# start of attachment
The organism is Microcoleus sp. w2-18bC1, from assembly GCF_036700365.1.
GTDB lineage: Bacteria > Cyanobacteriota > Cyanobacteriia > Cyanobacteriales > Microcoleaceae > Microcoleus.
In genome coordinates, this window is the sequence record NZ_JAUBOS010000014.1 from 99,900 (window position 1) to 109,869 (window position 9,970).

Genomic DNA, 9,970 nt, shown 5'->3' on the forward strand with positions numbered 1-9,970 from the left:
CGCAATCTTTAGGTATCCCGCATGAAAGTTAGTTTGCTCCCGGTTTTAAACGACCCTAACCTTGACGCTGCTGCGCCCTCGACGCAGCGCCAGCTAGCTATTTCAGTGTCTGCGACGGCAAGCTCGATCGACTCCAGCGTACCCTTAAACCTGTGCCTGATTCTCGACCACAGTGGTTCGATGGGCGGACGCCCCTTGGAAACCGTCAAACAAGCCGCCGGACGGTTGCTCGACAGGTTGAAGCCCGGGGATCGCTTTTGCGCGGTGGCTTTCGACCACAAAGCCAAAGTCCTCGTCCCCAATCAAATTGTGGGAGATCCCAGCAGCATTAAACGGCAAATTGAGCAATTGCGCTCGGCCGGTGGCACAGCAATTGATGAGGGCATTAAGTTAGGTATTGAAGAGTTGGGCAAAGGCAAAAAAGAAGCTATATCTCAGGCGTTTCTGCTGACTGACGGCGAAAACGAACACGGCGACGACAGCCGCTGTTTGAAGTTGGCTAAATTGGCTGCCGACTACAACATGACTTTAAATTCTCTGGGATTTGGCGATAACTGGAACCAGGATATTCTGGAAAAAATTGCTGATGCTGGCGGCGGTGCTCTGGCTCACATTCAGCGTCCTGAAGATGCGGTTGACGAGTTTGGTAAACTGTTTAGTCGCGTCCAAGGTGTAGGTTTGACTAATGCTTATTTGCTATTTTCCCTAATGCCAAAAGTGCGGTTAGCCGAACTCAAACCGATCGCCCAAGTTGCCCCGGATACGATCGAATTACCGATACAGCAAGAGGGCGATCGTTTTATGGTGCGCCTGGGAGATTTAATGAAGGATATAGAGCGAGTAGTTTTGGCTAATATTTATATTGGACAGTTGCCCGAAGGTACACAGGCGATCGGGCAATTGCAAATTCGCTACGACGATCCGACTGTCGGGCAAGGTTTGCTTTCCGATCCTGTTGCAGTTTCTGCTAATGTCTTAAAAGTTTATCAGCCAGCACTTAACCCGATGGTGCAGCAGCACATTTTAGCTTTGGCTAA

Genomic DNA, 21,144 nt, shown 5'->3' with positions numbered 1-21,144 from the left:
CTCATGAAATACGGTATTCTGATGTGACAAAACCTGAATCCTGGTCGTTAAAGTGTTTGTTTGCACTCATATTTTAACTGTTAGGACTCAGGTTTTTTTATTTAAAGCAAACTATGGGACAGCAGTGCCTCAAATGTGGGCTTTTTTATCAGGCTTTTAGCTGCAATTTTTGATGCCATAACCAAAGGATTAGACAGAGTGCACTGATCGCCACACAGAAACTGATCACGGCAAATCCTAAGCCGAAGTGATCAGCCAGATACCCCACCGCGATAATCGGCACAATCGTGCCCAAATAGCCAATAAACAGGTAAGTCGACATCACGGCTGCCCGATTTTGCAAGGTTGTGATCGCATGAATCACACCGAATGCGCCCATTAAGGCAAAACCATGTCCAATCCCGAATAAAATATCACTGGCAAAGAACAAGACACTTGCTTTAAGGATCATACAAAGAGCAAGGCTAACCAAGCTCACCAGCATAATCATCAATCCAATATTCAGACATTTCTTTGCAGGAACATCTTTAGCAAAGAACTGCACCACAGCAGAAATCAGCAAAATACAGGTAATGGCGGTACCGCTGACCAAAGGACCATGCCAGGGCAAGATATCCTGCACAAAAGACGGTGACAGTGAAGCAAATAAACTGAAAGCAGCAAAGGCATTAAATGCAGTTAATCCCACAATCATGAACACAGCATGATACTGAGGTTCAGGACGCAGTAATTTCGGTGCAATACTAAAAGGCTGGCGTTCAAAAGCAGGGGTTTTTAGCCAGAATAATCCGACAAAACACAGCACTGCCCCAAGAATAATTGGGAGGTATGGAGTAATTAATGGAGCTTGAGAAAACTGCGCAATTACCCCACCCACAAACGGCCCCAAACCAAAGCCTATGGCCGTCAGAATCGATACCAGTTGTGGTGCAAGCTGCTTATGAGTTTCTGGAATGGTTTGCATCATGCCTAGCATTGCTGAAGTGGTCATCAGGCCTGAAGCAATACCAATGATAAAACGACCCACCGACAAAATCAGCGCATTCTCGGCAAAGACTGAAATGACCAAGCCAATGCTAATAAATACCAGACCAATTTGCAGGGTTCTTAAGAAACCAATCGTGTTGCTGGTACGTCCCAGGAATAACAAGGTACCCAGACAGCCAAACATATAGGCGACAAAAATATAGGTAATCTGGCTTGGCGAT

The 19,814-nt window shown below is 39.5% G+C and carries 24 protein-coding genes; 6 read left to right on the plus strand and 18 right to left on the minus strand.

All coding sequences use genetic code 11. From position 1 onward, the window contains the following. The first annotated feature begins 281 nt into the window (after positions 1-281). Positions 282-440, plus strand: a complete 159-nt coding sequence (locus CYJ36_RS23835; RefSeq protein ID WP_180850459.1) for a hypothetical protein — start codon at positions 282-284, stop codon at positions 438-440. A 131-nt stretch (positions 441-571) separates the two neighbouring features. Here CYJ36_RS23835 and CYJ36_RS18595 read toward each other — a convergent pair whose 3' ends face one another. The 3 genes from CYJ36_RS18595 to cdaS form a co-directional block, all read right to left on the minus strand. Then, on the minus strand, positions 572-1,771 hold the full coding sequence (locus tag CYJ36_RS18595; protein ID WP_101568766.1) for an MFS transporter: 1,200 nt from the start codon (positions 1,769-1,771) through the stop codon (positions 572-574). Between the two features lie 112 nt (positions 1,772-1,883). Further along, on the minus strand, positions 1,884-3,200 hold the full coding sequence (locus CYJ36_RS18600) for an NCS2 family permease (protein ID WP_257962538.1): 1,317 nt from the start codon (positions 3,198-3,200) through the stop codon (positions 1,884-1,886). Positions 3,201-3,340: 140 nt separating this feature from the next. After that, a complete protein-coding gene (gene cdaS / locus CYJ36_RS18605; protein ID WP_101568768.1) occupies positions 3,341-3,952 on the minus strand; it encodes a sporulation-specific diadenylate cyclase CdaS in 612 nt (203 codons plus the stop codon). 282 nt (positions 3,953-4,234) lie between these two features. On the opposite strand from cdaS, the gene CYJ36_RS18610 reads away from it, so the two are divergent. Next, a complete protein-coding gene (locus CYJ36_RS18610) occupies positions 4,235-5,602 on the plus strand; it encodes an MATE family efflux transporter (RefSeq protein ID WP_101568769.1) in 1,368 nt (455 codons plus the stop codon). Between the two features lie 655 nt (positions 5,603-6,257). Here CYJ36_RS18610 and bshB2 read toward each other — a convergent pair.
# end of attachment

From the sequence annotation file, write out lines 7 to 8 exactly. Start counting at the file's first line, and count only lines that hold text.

CTCATGAAATACGGTATTCTGATGTGACAAAACCTGAATCCTGGTCGTTAAAGTGTTTGTTTGCACTCATATTTTAACTGTTAGGACTCAGGTTTTTTTATTTAAAGCAAACTATGGGACAGCAGTGCCTCAAATGTGGGCTTTTTTATCAGGCTTTTAGCTGCAATTTTTGATGCCATAACCAAAGGATTAGACAGAGTGCACTGATCGCCACACAGAAACTGATCACGGCAAATCCTAAGCCGAAGTGATCAGCCAGATACCCCACCGCGATAATCGGCACAATCGTGCCCAAATAGCCAATAAACAGGTAAGTCGACATCACGGCTGCCCGATTTTGCAAGGTTGTGATCGCATGAATCACACCGAATGCGCCCATTAAGGCAAAACCATGTCCAATCCCGAATAAAATATCACTGGCAAAGAACAAGACACTTGCTTTAAGGATCATACAAAGAGCAAGGCTAACCAAGCTCACCAGCATAATCATCAATCCAATATTCAGACATTTCTTTGCAGGAACATCTTTAGCAAAGAACTGCACCACAGCAGAAATCAGCAAAATACAGGTAATGGCGGTACCGCTGACCAAAGGACCATGCCAGGGCAAGATATCCTGCACAAAAGACGGTGACAGTGAAGCAAATAAACTGAAAGCAGCAAAGGCATTAAATGCAGTTAATCCCACAATCATGAACACAGCATGATACTGAGGTTCAGGACGCAGTAATTTCGGTGCAATACTAAAAGGCTGGCGTTCAAAAGCAGGGGTTTTTAGCCAGAATAATCCGACAAAACACAGCACTGCCCCAAGAATAATTGGGAGGTATGGAGTAATTAATGGAGCTTGAGAAAACTGCGCAATTACCCCACCCACAAACGGCCCCAAACCAAAGCCTATGGCCGTCAGAATCGATACCAGTTGTGGTGCAAGCTGCTTATGAGTTTCTGGAATGGTTTGCATCATGCCTAGCATTGCTGAAGTGGTCATCAGGCCTGAAGCAATACCAATGATAAAACGACCCACCGACAAAATCAGCGCATTCTCGGCAAAGACTGAAATGACCAAGCCAATGCTAATAAATACCAGACCAATTTGCAGGGTTCTTAAGAAACCAATCGTGTTGCTGGTACGTCCCAGGAATAACAAGGTACCCAGACAGCCAAACATATAGGCGACAAAAATATAGGTAATCTGGCTTGGCGAT

The 19,814-nt window shown below is 39.5% G+C and carries 24 protein-coding genes; 6 read left to right on the plus strand and 18 right to left on the minus strand.